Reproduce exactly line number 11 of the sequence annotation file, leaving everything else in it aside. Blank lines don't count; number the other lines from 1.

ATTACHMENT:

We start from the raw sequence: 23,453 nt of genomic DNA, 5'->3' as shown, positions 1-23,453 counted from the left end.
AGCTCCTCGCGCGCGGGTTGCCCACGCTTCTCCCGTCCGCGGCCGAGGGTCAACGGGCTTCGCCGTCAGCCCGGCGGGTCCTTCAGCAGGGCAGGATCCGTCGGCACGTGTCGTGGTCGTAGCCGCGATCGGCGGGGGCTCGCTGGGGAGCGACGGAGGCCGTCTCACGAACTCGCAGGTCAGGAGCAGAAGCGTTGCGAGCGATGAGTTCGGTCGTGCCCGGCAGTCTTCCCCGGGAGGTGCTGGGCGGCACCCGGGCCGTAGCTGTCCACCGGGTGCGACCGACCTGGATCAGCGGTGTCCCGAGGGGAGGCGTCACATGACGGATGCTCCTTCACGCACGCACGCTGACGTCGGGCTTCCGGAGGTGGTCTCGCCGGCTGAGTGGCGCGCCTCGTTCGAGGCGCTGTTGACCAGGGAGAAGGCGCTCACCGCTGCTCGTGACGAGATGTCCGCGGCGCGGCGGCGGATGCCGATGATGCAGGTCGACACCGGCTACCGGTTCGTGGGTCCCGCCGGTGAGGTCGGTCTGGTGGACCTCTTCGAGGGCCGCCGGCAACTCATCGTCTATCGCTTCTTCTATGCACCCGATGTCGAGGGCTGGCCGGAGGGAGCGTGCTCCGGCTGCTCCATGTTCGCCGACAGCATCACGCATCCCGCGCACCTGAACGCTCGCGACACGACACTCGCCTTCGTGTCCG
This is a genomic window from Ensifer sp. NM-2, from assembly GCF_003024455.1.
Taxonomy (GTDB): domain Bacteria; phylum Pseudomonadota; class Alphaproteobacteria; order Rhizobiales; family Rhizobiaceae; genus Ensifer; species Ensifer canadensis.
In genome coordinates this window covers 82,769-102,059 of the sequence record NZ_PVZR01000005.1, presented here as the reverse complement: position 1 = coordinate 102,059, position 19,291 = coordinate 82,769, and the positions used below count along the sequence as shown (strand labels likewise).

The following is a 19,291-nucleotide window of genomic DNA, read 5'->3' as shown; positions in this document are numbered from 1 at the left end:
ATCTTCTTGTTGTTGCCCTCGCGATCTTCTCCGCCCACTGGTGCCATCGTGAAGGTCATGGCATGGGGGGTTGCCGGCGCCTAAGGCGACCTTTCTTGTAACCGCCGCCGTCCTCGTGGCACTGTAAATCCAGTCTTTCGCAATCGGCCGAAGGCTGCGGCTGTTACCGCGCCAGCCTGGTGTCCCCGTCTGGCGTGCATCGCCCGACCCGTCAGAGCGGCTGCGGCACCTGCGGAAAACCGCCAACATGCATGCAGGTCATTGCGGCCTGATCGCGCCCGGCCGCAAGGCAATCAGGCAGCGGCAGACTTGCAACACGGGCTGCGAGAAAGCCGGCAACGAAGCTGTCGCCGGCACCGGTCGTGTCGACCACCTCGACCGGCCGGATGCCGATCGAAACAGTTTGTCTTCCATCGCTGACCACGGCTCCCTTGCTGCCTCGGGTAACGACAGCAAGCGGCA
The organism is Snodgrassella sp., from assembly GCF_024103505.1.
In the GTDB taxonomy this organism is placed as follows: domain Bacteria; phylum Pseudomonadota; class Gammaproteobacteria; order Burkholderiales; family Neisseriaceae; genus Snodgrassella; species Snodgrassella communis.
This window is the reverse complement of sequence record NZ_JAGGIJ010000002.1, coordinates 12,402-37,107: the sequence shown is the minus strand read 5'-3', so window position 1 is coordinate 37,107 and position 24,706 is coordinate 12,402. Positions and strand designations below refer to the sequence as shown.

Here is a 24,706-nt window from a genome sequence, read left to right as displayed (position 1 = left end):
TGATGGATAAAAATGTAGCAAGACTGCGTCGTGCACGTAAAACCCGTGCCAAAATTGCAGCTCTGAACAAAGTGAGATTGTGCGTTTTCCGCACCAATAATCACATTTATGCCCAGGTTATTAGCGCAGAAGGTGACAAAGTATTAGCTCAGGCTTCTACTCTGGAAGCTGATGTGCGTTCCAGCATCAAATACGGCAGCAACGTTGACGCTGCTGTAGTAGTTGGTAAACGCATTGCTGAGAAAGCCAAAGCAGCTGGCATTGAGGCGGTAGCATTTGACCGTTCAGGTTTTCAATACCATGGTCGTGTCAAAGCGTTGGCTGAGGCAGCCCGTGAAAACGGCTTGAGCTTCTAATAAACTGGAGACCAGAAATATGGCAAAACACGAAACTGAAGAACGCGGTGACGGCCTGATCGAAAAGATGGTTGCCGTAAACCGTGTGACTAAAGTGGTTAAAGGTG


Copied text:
Here is a 24,706-nt window from a genome sequence, read left to right as displayed (position 1 = left end):